Dear Lane Ranger: The traffic light at Dumfries Road and Prince William Parkway seems to be reversed. My husband leaves for work anywhere between 1:00 and 3:00 in the morning.
I don’t know about the day time hours, but in the middle of the night the light is always green for Dumfries Road, forcing the traffic on the Parkway to have to stop for the red.
Sometimes you have to sit there for 3 or 4 minutes waiting for the light to turn green for the Parkway traffic.
Since he drives a tractor trailer and is heading for 95, this means he has to stop and then shift through all the gears again.
It’s become quite a nuisance. Any help would be appreciated.
— Jennifer Powers, Manassas
Dear Jennifer: Ryan Hall sent the VDOT crews out to look at the light. They found good news and your husband can quit grinding his gears.
“Your reader was correct when she said; ‘the light seemed to be reversed.'” Hall wrote in answer to your e-mail.
“The green light should default to the Prince William Parkway during that time of the day, not Dumfries Road, when no other vehicles are present,” Hall said.
The crews switched the switch and the light is now reversed. Tell you husband to stay strong out there.
Dear Lane Ranger: I frequently travel the I-95 corridor between New York and Washington, and find that my EZ Pass eliminates significant stress from the long cash lines at toll plazas. But, I can’t use the EZ Pass on the Dulles Toll Road or on I-64 when heading to the Outer Banks or other areas around the state.
I’d like to know if Virginia plans on implementing this efficient system, instead of making things more difficult for area residents who travel frequently along the Eastern Seaboard and to other parts of Virginia. It doesn’t work for me to have an EZ Pass and a Smart Tag. What gives? Can I expect some change soon?
— A Lane Ranger Fan
Dear Fan: Once again the Lane Ranger e-mailed Ryan Hall from the Virginia Department of Transportation for an answer to your question.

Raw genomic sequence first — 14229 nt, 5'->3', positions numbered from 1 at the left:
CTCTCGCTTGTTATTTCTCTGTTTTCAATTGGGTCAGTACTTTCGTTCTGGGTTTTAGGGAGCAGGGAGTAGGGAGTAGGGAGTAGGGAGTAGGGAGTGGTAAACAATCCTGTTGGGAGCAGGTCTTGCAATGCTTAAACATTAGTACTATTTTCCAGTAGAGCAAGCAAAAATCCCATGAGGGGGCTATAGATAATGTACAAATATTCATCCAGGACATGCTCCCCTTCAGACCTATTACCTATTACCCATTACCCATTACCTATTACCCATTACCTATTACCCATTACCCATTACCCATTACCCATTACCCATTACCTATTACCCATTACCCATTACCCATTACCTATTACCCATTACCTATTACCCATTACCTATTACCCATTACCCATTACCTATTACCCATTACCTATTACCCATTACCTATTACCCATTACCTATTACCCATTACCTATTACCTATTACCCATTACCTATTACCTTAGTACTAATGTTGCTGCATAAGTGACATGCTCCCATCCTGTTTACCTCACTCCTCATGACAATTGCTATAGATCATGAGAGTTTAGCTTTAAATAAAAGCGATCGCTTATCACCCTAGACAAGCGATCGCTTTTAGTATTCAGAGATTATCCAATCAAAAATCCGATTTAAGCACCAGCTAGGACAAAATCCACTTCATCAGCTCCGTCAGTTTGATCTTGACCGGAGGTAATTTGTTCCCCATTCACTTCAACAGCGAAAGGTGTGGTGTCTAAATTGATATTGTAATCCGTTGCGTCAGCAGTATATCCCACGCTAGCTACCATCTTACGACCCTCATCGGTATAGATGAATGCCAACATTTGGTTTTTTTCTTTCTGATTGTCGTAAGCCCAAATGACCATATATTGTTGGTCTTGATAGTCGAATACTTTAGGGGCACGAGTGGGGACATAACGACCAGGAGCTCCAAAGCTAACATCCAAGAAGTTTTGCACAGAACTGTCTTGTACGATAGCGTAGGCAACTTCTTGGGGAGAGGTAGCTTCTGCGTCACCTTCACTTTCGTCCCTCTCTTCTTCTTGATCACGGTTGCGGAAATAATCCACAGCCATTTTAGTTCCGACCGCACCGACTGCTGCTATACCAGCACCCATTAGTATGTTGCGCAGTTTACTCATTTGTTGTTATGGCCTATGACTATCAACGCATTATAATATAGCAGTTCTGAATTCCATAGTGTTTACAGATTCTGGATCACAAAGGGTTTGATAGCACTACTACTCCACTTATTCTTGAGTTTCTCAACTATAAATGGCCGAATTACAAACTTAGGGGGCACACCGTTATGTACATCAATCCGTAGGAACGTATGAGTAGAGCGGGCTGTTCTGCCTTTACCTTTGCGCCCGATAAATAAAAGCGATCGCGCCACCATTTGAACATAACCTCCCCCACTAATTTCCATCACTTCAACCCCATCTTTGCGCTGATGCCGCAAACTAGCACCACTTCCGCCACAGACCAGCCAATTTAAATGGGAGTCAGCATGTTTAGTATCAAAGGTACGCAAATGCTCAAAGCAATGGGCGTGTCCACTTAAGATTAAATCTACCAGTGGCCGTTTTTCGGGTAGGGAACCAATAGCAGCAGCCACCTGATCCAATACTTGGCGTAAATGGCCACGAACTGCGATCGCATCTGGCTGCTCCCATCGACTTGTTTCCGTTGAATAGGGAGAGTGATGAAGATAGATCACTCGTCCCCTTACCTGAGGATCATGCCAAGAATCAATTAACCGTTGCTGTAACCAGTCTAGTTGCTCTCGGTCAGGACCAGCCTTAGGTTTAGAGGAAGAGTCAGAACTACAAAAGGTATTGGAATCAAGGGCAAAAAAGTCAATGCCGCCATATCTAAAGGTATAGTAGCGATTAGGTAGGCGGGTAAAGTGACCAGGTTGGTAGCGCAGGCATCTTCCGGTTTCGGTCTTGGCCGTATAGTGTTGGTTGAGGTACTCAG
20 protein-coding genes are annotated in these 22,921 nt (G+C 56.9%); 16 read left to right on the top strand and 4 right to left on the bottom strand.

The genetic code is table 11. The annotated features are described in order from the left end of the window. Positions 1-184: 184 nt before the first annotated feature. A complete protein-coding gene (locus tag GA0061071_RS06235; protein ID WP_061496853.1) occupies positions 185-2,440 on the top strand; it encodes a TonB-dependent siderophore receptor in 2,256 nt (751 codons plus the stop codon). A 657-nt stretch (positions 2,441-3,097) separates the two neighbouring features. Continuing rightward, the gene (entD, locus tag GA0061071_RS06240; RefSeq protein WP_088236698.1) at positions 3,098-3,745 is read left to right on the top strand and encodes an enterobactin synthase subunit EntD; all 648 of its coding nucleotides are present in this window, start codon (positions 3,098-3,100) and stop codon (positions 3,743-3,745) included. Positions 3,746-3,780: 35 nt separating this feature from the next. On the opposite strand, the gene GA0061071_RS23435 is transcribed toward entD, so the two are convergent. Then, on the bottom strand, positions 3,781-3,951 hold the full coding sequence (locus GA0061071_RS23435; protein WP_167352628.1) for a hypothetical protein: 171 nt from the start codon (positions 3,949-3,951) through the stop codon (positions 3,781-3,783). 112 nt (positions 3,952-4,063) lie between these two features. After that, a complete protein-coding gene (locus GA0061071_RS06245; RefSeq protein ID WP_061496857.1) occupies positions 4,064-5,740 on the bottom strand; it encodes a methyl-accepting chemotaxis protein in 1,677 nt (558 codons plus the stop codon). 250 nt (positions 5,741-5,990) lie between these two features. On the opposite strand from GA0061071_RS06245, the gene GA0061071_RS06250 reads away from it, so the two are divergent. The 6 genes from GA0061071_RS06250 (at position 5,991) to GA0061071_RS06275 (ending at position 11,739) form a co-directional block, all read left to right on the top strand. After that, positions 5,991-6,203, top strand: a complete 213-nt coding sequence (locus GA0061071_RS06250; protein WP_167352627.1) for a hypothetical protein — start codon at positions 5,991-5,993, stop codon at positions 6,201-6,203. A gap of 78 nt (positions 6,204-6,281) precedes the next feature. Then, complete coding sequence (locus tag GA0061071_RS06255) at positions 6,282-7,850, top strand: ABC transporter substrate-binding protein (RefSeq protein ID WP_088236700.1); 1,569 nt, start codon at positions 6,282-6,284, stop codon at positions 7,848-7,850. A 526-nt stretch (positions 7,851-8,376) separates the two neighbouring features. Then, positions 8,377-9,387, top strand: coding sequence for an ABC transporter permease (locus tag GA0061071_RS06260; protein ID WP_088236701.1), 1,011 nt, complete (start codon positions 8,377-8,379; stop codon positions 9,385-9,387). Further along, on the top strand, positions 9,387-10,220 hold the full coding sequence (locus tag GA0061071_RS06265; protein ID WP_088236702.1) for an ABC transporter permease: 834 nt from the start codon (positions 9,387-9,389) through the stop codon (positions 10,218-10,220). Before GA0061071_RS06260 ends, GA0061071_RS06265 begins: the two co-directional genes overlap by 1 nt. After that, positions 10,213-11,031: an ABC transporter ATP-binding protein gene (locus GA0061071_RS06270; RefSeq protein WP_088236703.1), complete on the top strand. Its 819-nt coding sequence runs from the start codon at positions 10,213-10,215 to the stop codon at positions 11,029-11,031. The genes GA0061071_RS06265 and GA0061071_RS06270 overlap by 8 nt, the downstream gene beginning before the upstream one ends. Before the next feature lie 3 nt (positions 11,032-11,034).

As it turns out VDOT has been asking the same question.
“VDOT is seriously looking into the EZ Pass System and we a have meetings scheduled with the EZ Pass officials this month,” Hall wrote in response to your query.
“We certainly realize the importance of providing a seamless electronic toll collection system for motorists from other states. Smart Tag and EZ pass run on two separate systems in addition to the technological issues there are cost and policy issues to be considered as well.” Hall said.
Although VDOT does not yet have a total price tag, the cost is believed to be in the millions of dollars based on anticipated equipment needs and system and operational modifications,” Hall said.
“Smart Tag has served Northern Virginia well by moving traffic more efficiently,” Hall wrote.
Dear Lane Ranger: I was reading a response you made to the woman who was concerned about HOV.
Your response to her question about state/government vehicles traveling in the HOV lanes was the following: — Emergency vehicles (fire, ambulance, rescue), law enforcement vehicles, public utility vehicles are permitted when responding to emergency calls.
I sit in traffic on I-95 north at 7:30 in the morning and watch Fairfax County police and government-owned vehicles as well as Federal vehicles that obviously live in the Prince William/Stafford area, go into the HOV lanes and have a nice little cruise up the highway to work on a daily basis.
These people do this every day and every night traveling home. I know this because while I sit in traffic that barely crawls down 95, I have a lot of time on my hands to watch all the “special people” travel home in a reasonable amount of time.
It honestly surprises me that people that work to uphold the law, have no problem breaking the law when it benefits them.
The Va. State Troopers seem to have no problem waving these people by as they pull over a regular person to issue a ticket to.
What are your feelings on the subject?
— Ron Cooper Jr., Dumfries
Dear Ron: The Lane Ranger called State Police Sgt. Everett Currie and asked for clarification about which government vehicles are and are not allowed in the HOV lanes.
Currie said law enforcement vehicles of any kind are always allowed on the HOV lanes at any time.
Public utility vehicles are permitted on the HOV lanes “when responding to an emergency.”
Those driving other government vehicles, Currie said, are subject to the same restrictions as the rest of the common people.
“If we see a government owned , tagged vehicle in the HOV and there’s only one person in the vehicle, and the officer stops him and identifies the driver as an FBI agent and the vehicle is a government vehicle, then he is exempt,” Currie said.
“If he stops a vehicle and the guy works for Housing and Urban Development and doesn’t have any type of law enforcement function, then he would be subject to a fine,” Currie said.
Please send questions or comments on transportation to: Lane Ranger, c/o Potomac News, P.O. Box 2470, Woodbridge, VA 22195; fax: (703) 878-8099; e-mail to: [email protected]; or by phone: (703) 878-8062.